Lygodium - Lygodiaceae

Lygodium kerstenii Kuhn

Photo: BT. Wursten
Zimbabwe

Photo: P. Ballings
Mozambique

Photo: P. Ballings
Zimbabwe

Photo: P. Ballings
Zimbabwe

Photo: P. Ballings
Zimbabwe

Photo: P. Ballings
Zimbabwe

 

 

 

 

Synonyms

Lygodium brycei Baker
Lygodium subulatum Bojer ex Kuhn

Common name

Climbing fern

Description

Rhizome creeping, up to 4 mm wide; rhizome scales linear, blackish-brown, c. 1.5 mm long. Fronds spaced apart, (1–)6–12(–20) m long, up to 48 cm wide. Stipe and rhachis of an elongated frond function as the climbing stem, from which short secondary rhachises at intervals of 7–20 cm, up to 1 cm long with an opposing pair of pinnae arrise, apical bud densely covered with short brown hairs 1.5 mm long. Sterile pinnae 2- to 3-pinnate or 4-pinnatifid on the basal pinnae, margins toothed to lobed; pinnules lanceolate-oblong to lanceolate in outline, up to 11 cm long, simple to 2-pinnatifid, narrowly winged, the ultimate segments acute, usually with prominent basal lobes, crenate, the crenations crenulate, finely hairy along secondary rhachises and the pinnule midribs, veins with scattered hairs on both surfaces. Fertile pinnae bipinnate to 4-pinnate, veins hairy on both surfaces; fertile pinnules lanceolate in outline, up to 9 cm long, simple to 2-pinnate, usually with a long apical segment and shorter basal segments, the margins crenate and with with numerous protruding linear fertile lobes, (2–)4–6(–12) mm long, 1.2 mm wide; sporangia 4-14 pairs, arranged in 2 rows along the margins (pinnule apex without fertile lobes).

Notes

Differs from L. microphyllum by having hairy veins and more divided pinnae.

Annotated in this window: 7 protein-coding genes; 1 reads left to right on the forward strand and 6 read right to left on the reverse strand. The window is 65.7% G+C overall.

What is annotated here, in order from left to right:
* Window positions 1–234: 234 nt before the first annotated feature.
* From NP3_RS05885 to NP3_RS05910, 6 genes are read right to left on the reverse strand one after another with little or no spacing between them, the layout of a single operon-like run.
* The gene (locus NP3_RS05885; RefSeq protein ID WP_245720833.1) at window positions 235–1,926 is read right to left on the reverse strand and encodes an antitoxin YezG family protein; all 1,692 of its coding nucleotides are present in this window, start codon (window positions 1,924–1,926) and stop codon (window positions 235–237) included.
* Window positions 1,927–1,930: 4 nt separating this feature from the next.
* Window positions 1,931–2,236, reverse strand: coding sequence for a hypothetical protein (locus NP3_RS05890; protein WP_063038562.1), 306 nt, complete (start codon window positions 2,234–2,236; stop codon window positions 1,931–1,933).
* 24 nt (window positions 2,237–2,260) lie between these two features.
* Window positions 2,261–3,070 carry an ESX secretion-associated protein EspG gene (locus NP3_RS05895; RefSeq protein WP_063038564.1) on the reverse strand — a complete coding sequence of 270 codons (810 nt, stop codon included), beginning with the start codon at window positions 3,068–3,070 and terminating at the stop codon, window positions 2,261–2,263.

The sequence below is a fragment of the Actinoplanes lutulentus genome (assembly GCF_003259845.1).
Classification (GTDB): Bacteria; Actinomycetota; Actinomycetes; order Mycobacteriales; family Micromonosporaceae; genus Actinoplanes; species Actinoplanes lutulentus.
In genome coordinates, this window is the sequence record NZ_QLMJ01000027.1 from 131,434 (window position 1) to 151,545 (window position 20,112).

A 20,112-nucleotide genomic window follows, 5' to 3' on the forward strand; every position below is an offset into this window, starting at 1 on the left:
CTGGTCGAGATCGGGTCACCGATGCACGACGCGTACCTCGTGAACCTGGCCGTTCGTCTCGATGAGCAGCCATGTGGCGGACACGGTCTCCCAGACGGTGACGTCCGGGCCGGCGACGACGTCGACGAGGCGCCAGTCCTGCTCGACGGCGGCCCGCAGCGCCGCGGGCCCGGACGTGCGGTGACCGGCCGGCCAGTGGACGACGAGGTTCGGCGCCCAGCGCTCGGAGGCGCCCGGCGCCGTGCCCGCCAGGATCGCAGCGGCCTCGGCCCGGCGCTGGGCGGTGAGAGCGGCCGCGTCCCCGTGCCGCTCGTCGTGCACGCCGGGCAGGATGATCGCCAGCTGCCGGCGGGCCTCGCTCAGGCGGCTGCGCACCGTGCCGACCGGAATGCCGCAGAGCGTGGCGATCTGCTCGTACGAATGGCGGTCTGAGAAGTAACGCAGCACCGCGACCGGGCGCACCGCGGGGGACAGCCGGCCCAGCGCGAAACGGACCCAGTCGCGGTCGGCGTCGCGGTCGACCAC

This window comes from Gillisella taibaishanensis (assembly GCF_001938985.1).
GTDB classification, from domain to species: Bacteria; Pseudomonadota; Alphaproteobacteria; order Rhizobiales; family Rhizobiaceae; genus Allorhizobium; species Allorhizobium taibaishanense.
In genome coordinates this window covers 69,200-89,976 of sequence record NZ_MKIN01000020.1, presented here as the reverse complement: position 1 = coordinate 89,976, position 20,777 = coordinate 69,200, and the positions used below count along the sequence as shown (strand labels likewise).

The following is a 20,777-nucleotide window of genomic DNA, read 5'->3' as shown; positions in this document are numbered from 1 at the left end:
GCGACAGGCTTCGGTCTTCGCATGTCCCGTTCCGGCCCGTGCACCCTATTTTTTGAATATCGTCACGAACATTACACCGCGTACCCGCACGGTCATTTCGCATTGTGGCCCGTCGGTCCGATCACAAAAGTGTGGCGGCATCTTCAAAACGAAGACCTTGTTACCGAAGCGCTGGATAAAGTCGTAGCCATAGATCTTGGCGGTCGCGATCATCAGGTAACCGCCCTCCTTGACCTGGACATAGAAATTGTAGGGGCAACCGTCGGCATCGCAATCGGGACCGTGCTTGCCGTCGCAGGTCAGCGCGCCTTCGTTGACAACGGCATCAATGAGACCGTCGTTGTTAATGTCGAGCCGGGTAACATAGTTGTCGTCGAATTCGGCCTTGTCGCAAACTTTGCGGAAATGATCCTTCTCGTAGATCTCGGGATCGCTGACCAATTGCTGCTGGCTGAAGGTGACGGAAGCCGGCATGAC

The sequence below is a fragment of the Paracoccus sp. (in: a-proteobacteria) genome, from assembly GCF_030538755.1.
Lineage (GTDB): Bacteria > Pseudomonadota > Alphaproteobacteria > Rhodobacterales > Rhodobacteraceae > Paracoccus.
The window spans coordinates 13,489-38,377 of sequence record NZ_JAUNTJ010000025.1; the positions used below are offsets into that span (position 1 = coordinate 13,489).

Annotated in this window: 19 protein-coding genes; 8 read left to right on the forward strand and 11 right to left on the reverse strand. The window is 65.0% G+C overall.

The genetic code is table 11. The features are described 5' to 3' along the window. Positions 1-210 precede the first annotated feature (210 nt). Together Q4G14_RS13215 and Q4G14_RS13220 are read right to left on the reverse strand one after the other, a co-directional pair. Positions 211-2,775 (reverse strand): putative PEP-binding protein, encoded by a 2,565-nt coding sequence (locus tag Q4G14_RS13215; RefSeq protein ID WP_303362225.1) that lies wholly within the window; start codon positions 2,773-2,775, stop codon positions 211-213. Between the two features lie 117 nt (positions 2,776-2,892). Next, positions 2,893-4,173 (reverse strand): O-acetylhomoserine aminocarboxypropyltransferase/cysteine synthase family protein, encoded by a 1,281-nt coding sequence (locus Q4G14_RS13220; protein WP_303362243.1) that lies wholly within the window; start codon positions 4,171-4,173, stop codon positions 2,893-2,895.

Derivation

kerstenii: named after Otto Kersten ( 1839-1900), a German plant collector.

Habitat

Fringes of evergreen forest, along rivers in riverine forest or woodland, warm areas with high rainfall.

Distribution worldwide

Africa, Comores and Madagascar.

Distribution in Africa

Kenya, Mozambique, South Africa, Zambia, Zimbabwe.

Growth form

Climbing, terrestrial.

Literature

  • Burrows, J.E. (1990) Southern African Ferns and Fern Allies. Frandsen, Sandton. Pages 61 - 62. (Includes a picture).
  • Crouch, N.R., Klopper, R.R., Burrows, J.E. & Burrows, S.M. (2011) Ferns of Southern Africa, A comprehensive guide. Struik Nature. Pages 182 - 183. (Includes a picture).
  • Jacobsen, W.B.G. (1983) The Ferns and Fern Allies of Southern Africa. Butterworths, Durban and Pretoria. Page 181. (Includes a picture).
  • Kornas, J. (1979) Distribution and ecology of the Pteridophytes in Zambia. Polska Akademia Nauk Wydzial II Nauk Biologicznych. Page 41.
  • Roux, J.P. (2001) Conspectus of Southern African Pteridophyta. Southern African Botanical Diversity Network Report, 13 Page 50. (Includes a picture).
  • Roux, J.P. (2009) Synopsis of the Lycopodiophyta and Pteridophyta of Africa, Madagascar and neighbouring islands. Strelitzia 23, South African National Biodiversity Institute, Pretoria. Page 53.
  • Schelpe, E.A.C.L.E. (1970) Pteridophyta. Flora Zambesiaca, 0 Pages 57 - 59. (Includes a picture).
  • Verdcourt, B. (2000) Schizaeaceae. Flora of Tropical East Africa, Pages 11 - 13. (Includes a picture).
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